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Is Illness Caused by Personal Sin?
by Max Aplin
11/19/2018 / Health
It is, of course, a fact that the world is full of people who are ill, infirm and disabled.
One question that Christians often ask is how much of a connection there is between sin and illness. If we are struck down with a serious disease, for example, is it because of something we did wrong? For many, this is a burning question.
ALL HUMAN ILLNESS IS INDIRECTLY THE RESULT OF SIN
It is certainly true that all human illness and disability is at least indirectly the result of sin.
As a human race, we have chosen to rebel against our Maker. This has led to each of us becoming damaged in various ways, sometimes by suffering illness and disability. So when we become ill or disabled, we are certainly at fault insofar as we are members of a sinful human race.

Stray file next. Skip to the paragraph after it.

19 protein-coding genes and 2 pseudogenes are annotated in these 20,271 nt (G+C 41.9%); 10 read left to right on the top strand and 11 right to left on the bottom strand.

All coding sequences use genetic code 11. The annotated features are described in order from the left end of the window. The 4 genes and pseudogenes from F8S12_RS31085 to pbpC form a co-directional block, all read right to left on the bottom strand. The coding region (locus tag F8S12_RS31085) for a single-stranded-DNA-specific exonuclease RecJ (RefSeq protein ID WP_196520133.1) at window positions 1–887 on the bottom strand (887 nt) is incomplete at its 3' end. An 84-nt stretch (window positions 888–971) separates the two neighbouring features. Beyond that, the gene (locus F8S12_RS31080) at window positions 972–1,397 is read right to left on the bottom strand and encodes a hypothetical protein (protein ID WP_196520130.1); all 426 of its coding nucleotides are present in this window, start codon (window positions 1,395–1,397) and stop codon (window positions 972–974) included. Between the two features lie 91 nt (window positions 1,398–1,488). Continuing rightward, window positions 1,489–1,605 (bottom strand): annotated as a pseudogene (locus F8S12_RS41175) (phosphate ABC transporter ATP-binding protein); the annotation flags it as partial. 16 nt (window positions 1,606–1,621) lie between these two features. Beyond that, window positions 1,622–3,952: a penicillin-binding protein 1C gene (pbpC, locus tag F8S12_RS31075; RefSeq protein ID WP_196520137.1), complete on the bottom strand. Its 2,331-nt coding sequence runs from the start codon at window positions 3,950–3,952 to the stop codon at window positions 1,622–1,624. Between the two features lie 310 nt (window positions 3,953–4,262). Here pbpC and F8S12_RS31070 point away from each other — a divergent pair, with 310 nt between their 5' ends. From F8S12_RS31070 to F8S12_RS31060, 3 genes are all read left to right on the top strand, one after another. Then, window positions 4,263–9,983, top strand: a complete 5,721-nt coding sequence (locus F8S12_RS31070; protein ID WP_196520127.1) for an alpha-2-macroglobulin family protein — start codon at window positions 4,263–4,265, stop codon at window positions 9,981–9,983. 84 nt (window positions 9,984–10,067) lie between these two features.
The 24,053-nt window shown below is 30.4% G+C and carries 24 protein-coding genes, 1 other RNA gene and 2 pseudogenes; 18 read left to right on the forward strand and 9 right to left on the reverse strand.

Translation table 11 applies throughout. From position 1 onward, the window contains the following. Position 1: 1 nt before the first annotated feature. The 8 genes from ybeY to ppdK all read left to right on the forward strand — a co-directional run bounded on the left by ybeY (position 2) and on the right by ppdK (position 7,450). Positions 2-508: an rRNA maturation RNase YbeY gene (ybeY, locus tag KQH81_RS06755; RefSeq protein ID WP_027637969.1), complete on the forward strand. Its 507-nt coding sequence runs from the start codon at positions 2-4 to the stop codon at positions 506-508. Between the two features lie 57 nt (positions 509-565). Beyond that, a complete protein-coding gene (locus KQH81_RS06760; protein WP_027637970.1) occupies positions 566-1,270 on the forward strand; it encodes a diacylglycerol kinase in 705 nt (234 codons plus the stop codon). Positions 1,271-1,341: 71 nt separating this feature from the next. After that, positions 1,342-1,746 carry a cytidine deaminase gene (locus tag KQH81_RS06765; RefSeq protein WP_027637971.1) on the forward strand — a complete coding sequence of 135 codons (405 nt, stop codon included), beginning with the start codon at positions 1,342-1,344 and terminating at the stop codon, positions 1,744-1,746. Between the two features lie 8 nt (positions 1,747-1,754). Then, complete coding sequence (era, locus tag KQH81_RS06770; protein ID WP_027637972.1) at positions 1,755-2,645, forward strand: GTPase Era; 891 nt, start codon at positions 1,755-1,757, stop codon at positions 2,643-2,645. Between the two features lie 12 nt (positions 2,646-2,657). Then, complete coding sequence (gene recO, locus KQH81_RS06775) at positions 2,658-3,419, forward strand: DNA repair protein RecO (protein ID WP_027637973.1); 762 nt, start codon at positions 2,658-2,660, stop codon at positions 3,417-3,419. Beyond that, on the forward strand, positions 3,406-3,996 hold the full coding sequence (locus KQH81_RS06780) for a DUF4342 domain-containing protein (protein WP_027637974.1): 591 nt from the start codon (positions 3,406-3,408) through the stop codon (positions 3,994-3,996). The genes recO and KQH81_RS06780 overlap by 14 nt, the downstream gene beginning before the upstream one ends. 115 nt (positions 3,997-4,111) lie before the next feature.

Christians widely agree about this corporate responsibility for sin.
SOME SINS ARE THE PHYSICAL RESULTS OF PERSONAL SIN
Something else that it isn’t necessary to defend is that many illnesses are the physical results of personal sin.
One common example of this in Western countries is people overeating and becoming ill as a result. There are many who suffer physical illnesses because they have repeatedly committed the sin of gluttony.
No reasonable Christian would deny that this sort of physical cause and effect exists between personal sin and illness.
THE BIG QUESTION
The question that many Christians ask is not about corporate responsibility for sin, or about the physical causes of illnesses. Rather, the question is whether there is some sort of a spiritual connection between personal sin and illness.